Student Design Competition: Call for Entries
Our world has shifted. Just over a year ago, campuses across the U.S. shuttered in response to a pandemic that disproportionately impacted vulnerable pockets of our population: the elderly, the disabled, those with compromised immune systems, and underserved racial and ethnic minority groups. With the pandemic as the backdrop, the murders of George Floyd, Breonna Taylor, Ahmaud Arbery, and others focused another spotlight on the racial profiling and police brutality that has pervaded society in the United States. It has jarred us awake to systemic inequities and highlighted disparities within our communities. College students were, and still are, at the forefront of a wave of people demanding justice and lasting change.
Increasingly, students seeking higher education are non-traditional: minorities, working adults, immigrants, first-generation students, part-time students, and students with physical, social, and emotional learning differences. As our learning spaces grow more racially diverse, socio-economic disparities are widening on our college campuses. Institutions are scrutinizing their policies and subtle structural inequalities. Concerns around admission, financial aid access, and the controversy over the origins of standardized testing are swirling. Institutions have recently opened Wellness Centers to address both the physical and emotional needs of students. Schools are working to carve out space and assistance for students with neurodiversities. Schools have renamed buildings to remove mentions of Confederate sympathizers and have created memorials to recognize the contribution of enslaved laborers. Additionally, many institutions have conducted ADA accessibility evaluations to understand how students with physical disabilities navigate their campus environments. There is a genuine urgency and call to action to create inclusive and equitable spaces in higher education.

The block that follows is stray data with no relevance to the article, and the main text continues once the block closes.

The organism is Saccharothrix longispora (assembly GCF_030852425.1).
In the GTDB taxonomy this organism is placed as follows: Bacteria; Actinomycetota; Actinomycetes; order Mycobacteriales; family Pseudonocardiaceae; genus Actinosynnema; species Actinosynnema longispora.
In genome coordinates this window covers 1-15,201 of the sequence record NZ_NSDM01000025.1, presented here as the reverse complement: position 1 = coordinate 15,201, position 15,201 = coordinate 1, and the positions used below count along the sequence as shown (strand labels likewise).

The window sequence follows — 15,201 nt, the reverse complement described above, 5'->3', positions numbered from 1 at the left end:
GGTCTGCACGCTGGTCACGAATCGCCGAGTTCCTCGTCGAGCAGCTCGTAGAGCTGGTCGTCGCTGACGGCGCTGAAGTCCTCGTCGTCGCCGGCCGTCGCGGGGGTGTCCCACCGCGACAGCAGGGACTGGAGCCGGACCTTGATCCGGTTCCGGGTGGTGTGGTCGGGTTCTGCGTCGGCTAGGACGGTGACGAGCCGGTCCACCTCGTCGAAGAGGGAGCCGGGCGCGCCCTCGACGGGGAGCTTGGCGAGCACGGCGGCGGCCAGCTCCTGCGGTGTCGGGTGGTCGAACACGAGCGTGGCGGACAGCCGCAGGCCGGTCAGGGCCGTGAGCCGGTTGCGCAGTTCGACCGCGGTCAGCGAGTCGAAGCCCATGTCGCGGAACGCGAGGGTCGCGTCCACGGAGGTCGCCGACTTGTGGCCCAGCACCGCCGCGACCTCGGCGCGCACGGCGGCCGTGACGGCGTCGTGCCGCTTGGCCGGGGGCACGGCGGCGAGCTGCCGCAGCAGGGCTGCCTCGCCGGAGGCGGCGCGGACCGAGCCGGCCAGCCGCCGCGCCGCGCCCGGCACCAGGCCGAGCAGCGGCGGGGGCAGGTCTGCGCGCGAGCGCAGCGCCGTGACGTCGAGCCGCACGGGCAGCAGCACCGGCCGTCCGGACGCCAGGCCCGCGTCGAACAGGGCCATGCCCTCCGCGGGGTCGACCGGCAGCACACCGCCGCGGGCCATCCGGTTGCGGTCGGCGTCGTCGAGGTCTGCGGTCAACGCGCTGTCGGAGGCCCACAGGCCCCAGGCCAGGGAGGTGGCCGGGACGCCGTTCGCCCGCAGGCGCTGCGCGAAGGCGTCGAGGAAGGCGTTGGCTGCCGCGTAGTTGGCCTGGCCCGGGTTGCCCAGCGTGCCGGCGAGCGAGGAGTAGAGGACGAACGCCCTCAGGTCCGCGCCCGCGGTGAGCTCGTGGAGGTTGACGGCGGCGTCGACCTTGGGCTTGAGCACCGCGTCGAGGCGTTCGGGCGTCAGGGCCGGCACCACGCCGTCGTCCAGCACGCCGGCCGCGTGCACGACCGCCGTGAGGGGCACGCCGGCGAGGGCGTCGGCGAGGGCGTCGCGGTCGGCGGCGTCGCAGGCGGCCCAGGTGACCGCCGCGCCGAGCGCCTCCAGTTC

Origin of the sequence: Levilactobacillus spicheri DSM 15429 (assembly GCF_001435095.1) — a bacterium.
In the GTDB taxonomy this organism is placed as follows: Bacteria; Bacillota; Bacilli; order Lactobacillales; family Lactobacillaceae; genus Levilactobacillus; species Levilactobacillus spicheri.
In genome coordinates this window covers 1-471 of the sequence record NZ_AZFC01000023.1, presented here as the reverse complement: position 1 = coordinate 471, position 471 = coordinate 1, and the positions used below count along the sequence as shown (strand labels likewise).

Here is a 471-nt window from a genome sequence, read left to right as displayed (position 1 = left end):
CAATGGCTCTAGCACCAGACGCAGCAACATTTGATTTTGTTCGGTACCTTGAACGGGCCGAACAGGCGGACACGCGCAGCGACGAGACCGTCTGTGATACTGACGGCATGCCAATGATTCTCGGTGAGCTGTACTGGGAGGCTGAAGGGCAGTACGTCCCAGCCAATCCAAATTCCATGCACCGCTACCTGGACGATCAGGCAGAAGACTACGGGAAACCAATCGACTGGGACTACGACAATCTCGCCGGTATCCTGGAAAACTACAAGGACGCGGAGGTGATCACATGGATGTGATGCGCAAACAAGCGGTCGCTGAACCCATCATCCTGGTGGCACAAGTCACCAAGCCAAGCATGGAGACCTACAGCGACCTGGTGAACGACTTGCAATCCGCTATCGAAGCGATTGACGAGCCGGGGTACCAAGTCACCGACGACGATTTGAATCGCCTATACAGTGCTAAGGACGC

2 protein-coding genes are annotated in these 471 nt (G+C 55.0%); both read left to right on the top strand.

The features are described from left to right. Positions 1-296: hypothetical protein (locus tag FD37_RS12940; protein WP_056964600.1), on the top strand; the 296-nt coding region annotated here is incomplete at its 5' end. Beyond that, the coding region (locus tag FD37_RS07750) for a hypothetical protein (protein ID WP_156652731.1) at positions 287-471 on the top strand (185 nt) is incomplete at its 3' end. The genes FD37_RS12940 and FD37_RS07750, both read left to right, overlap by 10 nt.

Architects, planners, and designers contribute to the fabric of a place. We create campus spaces where students learn, grow, and discover their authentic voices as citizens of society. A physical commitment to equitable and inclusive environments fosters integrity and student success. Creating an equitable environment involves careful consideration of furnishings, environmental factors, and identity to nurture a sense of belonging and authenticity. What values can we instill in our work to contribute to a more welcoming, inclusive, and thriving place for students to learn?